Commenting on the property/casualty industry’s profitability, Coyne observed that the industry’s rate of return improved eight-fold last year. But starting from a base of just 1.1 percent in 2002, even an eight-fold increase in profitability left the industry with a lackluster 9.4 percent rate of return — well below the 13.4 percent rate of return for the Fortune 500, and not a lot of profit for taking all the risk inherent in the insurance business.

Coyne also observed that, despite the vagaries of insurance cycles, competition has been ratcheting upward over time, driving down insurers’ profitability.

Only once in the past 20 years were insurers able to achieve a healthy 15 percent rate of return on surplus. That was in 1986. Coyne noted, “The industry’s rate of return on average surplus dropped from 13.7 percent in the 1970s to 10.3 percent in the 1980s to 8.7 percent in the 1990s. And for the first four years of this decade, the industry’s rate of return dipped further to 3.6 percent.”

The need to bolster deficient loss reserves also threatens insurer profitability. Preliminary ISO estimates indicate that property/casualty industry loss and loss-adjustment expense reserves may have been deficient by $89 billion to $107 billion at year-end 2003.

Seeking to explain why competition is intensifying even though insurers continue to suffer from sub-par profitability and weak balance sheets, Coyne noted that insurance markets are governed by the law of supply and demand. “Surplus determines capacity, and capacity determines supply.” (In the insurance business, surplus, like equity, is the amount by which assets exceed liabilities.) “Changes in capacity explain both the hard market that’s coming to a close and the soft market that’s just beginning,” said Coyne.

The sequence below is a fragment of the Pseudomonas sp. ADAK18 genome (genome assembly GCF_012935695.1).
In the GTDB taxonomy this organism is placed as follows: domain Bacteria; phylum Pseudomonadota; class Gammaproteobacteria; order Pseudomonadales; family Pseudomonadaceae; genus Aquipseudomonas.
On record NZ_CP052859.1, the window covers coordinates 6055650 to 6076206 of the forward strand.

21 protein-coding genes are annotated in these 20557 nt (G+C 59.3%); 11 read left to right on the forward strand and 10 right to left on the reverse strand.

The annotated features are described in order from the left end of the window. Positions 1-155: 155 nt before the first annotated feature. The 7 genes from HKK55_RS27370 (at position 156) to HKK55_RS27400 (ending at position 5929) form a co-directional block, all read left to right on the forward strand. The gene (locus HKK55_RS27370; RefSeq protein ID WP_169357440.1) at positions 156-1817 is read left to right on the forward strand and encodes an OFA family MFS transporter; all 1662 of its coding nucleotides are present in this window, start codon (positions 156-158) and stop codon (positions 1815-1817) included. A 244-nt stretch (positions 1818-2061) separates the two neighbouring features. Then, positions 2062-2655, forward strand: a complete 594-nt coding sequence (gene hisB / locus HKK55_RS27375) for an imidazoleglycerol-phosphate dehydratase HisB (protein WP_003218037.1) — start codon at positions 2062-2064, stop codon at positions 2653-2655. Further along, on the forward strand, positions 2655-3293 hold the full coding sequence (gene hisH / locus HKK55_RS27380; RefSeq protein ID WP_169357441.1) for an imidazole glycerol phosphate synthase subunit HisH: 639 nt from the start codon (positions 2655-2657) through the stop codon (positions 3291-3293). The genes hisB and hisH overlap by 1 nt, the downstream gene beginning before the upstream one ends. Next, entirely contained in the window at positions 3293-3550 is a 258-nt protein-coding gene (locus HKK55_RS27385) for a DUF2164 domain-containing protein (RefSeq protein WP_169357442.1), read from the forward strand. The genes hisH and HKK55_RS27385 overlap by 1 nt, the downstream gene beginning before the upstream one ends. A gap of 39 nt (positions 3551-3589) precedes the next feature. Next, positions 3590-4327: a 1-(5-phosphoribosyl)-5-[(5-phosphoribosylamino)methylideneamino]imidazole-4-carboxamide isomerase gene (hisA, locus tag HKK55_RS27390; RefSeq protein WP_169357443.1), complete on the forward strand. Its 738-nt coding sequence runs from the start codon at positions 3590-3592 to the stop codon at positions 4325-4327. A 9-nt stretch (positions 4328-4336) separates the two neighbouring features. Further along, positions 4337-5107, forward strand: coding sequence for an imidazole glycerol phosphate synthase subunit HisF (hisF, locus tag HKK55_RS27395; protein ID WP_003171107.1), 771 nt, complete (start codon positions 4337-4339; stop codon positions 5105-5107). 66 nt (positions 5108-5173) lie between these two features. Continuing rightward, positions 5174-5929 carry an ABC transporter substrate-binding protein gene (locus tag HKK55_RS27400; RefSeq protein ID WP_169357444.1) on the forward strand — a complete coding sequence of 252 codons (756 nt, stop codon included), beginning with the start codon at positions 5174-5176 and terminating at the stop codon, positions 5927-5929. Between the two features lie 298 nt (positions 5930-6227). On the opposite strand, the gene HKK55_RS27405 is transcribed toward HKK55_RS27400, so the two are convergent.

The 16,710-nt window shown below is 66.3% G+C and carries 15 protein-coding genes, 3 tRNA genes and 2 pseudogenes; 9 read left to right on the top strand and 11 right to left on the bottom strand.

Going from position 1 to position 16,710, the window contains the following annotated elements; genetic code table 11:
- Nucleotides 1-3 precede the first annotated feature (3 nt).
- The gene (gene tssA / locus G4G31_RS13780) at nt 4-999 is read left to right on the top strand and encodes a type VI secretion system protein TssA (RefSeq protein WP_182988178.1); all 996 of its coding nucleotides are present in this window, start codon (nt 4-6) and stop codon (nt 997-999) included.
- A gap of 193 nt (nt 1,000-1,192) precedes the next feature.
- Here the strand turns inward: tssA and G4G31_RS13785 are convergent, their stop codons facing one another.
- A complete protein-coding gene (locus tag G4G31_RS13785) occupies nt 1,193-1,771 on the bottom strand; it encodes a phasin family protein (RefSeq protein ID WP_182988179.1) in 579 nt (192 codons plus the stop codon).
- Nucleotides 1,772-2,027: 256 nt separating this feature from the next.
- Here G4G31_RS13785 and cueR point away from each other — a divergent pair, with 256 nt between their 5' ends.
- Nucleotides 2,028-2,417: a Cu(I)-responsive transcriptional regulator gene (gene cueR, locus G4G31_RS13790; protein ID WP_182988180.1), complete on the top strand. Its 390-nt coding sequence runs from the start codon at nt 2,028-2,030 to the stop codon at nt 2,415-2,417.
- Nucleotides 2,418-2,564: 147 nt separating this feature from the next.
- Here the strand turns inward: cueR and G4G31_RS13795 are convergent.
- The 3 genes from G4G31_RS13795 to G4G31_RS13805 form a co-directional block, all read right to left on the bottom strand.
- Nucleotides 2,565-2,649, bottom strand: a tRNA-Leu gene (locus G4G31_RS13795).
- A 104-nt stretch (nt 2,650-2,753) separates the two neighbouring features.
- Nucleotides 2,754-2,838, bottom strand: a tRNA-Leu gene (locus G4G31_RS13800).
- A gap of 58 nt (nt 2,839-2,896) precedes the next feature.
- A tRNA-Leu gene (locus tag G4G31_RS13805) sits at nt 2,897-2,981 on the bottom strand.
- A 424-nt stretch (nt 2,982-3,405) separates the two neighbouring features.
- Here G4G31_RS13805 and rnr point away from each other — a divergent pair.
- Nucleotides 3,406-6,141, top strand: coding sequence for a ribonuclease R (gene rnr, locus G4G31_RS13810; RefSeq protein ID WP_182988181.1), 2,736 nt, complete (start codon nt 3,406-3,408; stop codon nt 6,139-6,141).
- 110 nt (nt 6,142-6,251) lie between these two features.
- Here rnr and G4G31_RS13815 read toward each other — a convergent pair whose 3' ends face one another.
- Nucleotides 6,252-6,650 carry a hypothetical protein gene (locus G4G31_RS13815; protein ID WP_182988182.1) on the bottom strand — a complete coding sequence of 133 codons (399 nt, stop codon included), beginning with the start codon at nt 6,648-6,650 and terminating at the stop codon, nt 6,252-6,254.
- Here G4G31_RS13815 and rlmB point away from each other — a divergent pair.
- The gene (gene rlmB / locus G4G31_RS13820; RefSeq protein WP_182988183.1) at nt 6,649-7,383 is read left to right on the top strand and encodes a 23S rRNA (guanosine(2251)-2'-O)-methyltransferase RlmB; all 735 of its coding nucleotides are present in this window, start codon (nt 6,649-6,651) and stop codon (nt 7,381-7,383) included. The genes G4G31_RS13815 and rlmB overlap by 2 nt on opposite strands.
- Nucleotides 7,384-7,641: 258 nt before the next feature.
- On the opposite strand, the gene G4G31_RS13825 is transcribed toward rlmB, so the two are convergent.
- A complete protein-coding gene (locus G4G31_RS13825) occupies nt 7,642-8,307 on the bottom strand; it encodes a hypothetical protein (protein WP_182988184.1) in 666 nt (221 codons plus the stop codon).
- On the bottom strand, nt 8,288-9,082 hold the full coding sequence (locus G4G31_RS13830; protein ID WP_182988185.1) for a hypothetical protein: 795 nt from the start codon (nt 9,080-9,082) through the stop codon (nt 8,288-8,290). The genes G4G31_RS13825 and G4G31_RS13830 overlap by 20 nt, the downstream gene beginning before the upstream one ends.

Surplus dropped $18 billion or 5 percent in second-quarter 1999, and commercial insurance rates started heading up in July 1999. “And it is no coincidence,” said Coyne, “that rate increases gained momentum through much of 2002 as insurer surplus trended downward. Surplus declined more than 19 percent from its peak in the second quarter of 1999 to the third quarter of 2002, severely constraining capacity.

“Finally, with industry surplus having risen to $347 billion at year-end 2003, it is no coincidence that competition is intensifying.”

Faced with increases in competitive pressures, property/casualty insurers must overcome a host of other challenges, including asbestos claims, terrorism exposure, natural catastrophes and the quality of reinsurance, said Coyne.

To survive in the face of these challenges, property/casualty insurers will need the best available data and high-end analytics. Data and analytics are essential tools in the quest to achieve solid underwriting, cost-based pricing and strong loss adjudication — the three immutable fundamentals of the property/casualty business, said Coyne.

“But insurers will need more than data and analytics. They will need the fortitude to adhere to decisions based on data and analytics — the fortitude to execute against core fundamentals as competition heats up in the weeks and months ahead,” added Coyne.